I recall my Dad having a Winchester 94 in 32-40 and a Model 64 in 32 Special. The 64 had a folding sight on the stock and buckhorn sight on the barrel. I do not recall him complaining about the functioning of the rifles.

I remember an elder sheriff's detective arriving at my location. A suspect had fired three rounds at a car in a campground. The detective pulled off his sports jacket and tie, open the trunk of his Ford pulling a Winchester 94 out of the trunk. He chambered a round and we went looking for the suspect. I was impressed. (1969-70)
 

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I had a 94 I bought new in 1963 and it worked great. I bought another in 1969, also new, and it would jam if you were at all hesitant on cycling the action. With the old one, I could bring the lever down half way, then pull it up and it would push the cartridges back into the magazine tube. With the '69 rifle it would slip a cartridge under the carrier. I believe this was a problem until USRA took over and they fixed it.

~WH~
 

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I have a 94 Trapper 1894-1994 45 colt that did it new out of the box.I sent it back to Winchester hasn't done it since and I didn't change the way I work the lever.So yes some do it and it can be fixed.That was the only 94 I've had or used that did it.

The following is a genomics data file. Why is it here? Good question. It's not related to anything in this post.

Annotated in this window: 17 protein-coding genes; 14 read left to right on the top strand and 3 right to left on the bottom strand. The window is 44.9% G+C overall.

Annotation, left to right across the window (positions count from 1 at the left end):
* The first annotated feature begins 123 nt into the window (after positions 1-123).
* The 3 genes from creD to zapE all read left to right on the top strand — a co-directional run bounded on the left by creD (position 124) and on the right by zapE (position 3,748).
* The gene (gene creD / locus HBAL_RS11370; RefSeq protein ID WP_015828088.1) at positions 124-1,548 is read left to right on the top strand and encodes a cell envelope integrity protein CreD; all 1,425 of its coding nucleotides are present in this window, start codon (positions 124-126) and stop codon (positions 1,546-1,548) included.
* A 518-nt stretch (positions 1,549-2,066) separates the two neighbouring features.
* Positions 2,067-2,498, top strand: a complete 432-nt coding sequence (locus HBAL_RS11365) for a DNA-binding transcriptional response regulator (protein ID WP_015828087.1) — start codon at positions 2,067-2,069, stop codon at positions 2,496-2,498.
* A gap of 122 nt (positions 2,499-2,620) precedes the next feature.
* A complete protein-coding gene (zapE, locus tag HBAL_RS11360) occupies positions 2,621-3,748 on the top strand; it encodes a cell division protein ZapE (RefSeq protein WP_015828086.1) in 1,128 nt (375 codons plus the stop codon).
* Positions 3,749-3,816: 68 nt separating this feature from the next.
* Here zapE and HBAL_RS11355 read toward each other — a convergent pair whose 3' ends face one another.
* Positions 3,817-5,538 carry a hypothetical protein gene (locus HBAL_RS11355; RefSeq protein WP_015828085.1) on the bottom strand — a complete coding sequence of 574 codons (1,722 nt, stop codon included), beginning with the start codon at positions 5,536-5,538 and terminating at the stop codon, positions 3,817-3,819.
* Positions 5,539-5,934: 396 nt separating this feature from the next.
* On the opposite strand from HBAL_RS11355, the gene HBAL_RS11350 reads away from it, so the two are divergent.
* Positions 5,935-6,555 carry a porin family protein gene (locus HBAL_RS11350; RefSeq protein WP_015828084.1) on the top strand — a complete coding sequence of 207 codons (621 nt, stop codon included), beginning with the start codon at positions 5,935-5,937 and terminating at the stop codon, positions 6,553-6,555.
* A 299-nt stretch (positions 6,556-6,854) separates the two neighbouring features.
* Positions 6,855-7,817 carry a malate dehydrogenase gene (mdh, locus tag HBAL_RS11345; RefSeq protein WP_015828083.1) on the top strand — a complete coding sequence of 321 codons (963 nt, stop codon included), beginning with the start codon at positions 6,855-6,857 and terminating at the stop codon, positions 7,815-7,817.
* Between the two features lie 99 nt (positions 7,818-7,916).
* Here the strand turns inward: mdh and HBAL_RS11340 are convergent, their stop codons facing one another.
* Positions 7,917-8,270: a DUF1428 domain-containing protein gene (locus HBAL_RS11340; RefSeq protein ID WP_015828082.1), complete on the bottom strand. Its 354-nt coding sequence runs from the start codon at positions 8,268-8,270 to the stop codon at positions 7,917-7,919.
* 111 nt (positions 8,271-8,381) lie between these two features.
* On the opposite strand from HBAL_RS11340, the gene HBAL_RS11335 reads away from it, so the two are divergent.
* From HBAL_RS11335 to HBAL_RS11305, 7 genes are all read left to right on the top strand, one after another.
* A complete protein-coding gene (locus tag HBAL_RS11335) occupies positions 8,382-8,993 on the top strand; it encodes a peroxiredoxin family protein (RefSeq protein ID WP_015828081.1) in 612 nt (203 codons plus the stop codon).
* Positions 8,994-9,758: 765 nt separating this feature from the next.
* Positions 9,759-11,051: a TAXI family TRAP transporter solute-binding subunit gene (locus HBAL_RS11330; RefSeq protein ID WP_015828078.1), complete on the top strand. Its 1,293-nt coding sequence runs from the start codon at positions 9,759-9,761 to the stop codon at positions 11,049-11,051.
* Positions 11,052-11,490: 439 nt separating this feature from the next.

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I had a Winchester 94AE in 44mag, large loop, about 14 years ago. I went out scouting for Elk and took the 44 mag with me. Came across a coyote I kicked up, fired one shot and missed him on the run, cycled the action and jammed. IDK if I short shucked or what, but if I were defending myself from a bear, I would have been meat! Same thing, round under the carrier, and it was a USRA rifle. I sold the gun and never thought of buying one again. I own a Rossi M92 and Henry BB Steel 44 mag, no issues with either. And I have tried to make them fail. Slow cycling, "short-shucking", etc. No issues.


On a side note, I really didn't like the feel of a 94 action. That 2-phase hinging, drop down and slide back, really doesn't feel smooth to me. I prefer the 1886 or 92 action. Just my .02. 8)
 

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One sure way to beat that problem.................Don`t buy one!

I`ve had one for many ,many years ( a 94 that is) and that puppy always puts the round where it`s supposed to go. In the chamber.

Oh, by the way.................it`s not a "cheapie."